When I first heard Donald Trump was running for president, I thought it was absurd. I hadn’t voted since I’d voted for Obama in 2008, and since then had gone through a radical conversion to born-again Christian with a perspective of human government so cynical, I actually though it was idolatrous to vote.
Through the course of the election, however, faced with the possibility of Hillary Clinton, whose history with the Clinton Foundation, body count, and cozy ties to eugenicist globalists with open designs to reduce the global population I had been well aware of, I began to reconsider what it means to actually vote.
It took the primaries and the whole of the general for me to slowly realize that as I sat on my high horse, not voting, barely aware of who held office in Washington D.C., there were thousands of conservative, Christian patriots who were far more informed and far more actively involved in the sorts of decisions that directly impact whether or not the aforementioned eugenics agenda would be furthered using my tax dollars and in my nation.
Most humbling was that I happily ranted about the inhumanity of abortion and human trafficking while so many “idolatrous” Christians were actually making a point to follow laws and the platforms of politicians running for office and making sure they were electing men and women committed to biblical values rather than amoral secular humanism.
I think that’s what ultimately hit me the hardest—here I was, professing to believe that the Bible was the inherent Word of God and yet I was doing nothing to ensure that my voice was represented by elected officials that felt the same.
When I, as the citizen of a republic, had the right to voice my say on who should be writing our laws and determining how to spend my tax dollars, was neglecting to do what I could to see those who would do so as governed by principles that were more adherent to basic biblical virtues, how could I possibly judge the deepest hearts of the “idolatrous” voters?
Yeah, I was pretty ashamed. I’m far from a grass-roots activist on the ground saving babies or rescuing victims of human trafficking, and those who are still humble and inspire me greatly.
Now, I’m not about to turn around and tell you that Donald Trump was the glowing emblem of biblical virtue I imagined would be able to defeat the pantsuited Ice Queen—far from it.
I voted for him as cynically as I did Obama in 2008, when as a then-far-left socialist I thought he was an establishment hack who would never effect the change I wanted to see.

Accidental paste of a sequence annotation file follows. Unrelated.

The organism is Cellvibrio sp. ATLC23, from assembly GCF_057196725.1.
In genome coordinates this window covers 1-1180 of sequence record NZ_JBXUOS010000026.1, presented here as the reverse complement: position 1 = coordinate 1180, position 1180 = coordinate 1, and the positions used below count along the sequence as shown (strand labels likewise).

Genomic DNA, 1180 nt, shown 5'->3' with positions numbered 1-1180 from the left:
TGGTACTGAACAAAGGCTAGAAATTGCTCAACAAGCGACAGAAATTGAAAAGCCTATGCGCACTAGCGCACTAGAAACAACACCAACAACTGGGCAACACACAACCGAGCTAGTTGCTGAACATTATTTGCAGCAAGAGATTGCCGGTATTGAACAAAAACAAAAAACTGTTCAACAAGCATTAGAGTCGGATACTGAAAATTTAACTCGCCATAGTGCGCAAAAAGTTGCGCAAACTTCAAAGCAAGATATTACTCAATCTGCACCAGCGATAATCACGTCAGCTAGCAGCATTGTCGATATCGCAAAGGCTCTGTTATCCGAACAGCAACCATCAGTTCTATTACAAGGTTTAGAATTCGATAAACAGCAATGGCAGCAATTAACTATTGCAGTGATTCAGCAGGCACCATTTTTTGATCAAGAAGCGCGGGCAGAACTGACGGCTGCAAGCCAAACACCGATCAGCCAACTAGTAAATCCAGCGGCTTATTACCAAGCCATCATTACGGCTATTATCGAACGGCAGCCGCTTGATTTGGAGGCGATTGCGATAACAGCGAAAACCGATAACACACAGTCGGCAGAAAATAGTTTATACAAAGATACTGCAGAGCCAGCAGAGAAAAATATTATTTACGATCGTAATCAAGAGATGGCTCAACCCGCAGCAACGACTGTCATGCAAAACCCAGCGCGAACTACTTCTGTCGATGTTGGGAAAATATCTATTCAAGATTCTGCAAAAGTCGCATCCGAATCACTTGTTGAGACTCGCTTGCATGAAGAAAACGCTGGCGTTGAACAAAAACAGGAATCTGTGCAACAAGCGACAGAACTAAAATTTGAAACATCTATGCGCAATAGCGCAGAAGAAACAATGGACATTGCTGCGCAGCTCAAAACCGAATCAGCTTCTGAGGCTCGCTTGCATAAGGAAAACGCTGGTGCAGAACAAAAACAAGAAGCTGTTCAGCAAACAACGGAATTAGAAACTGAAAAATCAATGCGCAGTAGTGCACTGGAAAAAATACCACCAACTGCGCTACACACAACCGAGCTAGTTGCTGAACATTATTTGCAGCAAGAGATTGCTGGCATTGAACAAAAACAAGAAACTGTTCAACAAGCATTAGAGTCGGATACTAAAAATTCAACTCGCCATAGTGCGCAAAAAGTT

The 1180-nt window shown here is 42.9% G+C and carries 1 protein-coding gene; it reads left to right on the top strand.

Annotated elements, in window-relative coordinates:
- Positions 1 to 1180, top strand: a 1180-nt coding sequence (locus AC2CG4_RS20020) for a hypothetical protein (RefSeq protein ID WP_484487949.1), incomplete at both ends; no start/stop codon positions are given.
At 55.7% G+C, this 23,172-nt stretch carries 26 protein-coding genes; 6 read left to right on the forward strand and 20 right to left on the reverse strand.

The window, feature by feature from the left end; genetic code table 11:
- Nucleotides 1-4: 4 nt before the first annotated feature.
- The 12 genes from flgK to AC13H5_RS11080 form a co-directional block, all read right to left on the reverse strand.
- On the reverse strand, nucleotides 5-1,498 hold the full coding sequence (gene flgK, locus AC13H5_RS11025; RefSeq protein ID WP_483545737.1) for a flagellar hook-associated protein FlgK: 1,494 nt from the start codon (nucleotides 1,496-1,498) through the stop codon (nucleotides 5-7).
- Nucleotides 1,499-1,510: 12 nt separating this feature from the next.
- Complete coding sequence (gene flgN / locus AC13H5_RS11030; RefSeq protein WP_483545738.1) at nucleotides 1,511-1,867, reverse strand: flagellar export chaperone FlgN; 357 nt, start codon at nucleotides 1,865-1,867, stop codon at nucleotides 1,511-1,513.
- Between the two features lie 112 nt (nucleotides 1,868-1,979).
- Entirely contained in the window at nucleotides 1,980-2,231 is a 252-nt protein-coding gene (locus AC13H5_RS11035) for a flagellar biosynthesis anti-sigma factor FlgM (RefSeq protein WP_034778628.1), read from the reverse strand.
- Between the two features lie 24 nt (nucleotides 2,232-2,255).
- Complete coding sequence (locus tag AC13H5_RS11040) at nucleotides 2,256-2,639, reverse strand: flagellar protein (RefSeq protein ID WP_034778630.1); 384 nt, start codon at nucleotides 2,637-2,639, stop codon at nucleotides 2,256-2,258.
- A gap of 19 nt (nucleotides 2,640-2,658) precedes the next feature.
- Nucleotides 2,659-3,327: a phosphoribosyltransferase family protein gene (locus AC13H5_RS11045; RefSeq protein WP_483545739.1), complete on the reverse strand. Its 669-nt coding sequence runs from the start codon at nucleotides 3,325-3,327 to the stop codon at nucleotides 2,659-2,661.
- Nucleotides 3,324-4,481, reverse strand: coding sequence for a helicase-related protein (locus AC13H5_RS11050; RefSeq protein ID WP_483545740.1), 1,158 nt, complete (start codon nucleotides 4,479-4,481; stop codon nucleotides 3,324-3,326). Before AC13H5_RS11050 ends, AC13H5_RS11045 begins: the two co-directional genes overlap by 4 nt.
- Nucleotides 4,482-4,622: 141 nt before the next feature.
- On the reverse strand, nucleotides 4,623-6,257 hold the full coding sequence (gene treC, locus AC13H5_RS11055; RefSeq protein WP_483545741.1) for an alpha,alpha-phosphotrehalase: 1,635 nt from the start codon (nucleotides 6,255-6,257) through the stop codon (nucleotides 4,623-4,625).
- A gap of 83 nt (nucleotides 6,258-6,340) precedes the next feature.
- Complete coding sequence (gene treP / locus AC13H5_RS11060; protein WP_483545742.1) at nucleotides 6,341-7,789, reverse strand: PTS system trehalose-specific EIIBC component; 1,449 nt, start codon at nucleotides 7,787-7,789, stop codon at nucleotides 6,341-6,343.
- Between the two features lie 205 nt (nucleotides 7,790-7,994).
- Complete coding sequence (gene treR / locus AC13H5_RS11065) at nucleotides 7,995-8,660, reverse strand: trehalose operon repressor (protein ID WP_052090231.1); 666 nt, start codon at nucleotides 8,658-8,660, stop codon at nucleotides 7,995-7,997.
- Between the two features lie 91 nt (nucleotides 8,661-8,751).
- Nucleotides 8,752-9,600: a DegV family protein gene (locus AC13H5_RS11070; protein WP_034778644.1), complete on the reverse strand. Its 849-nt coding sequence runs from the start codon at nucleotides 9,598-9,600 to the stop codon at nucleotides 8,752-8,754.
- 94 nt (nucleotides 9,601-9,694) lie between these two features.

How little did I know he’d essentially launch a soft communist revolution over the next 8 years as I ended up a born-again Christian signing up to vote for a newly Republican reality TV and real estate mogul.
It was with an inverted cynicism that I voted for Trump—odds were, I thought, he’d turn out to be an establishment hack who’d let them take our guns and keep the U.S. right on track to rolling out the New World Order.
It’s been a surprising four years in that regard as well—and I’ve spent most of it far more than just pleasantly surprised that Trump has gone head-to-head directly with the very same corrupt, globalist sellouts who have been rolling out the red carpet for the interests of our foreign adversaries.
The thing is, the whole reason I changed my stance on voting at all was that I realized that to vote for a man in a republic is not to put your trust and faith in him.
Heck, to praise a monarch is not necessarily to put your trust and faith in him.
The well-rounded Christian worldview recognizes not only that God ordains earthly leadership but that we’re called to respect it as well as to understand that earthly leaders are just as subject to the laws of sin and death as we are.
I have been hoping and praying, for the sake of our nation overall, for the sake of what is righteous and constitutional, that President Donald Trump will be President Donald Trump for four more years.
It’s the God who ordained his presidency that I worship, however, and in whom I’ve been able to place my devout faith and trust in the face of a post-Trumpian America that we might not hardly recognize before long.
I admire Trump and the battle he’s fought and I am now praying fervently for anyone working to ensure that truth and justice prevail amid the appearance of unthinkable corruption and impending chaos.
I don’t know what’s going to happen this week, and I’m OK with that. I know that God knows, and that is where my comfort lies.
I do still trust the Lord enough to work miracles, if not for our nation, than for the church that is recognizing the full extent of our nation’s need for repentance and revival.
The best we can do is pray—and sisters, the fact that we know the deity to whom we pray is all we need to know right now.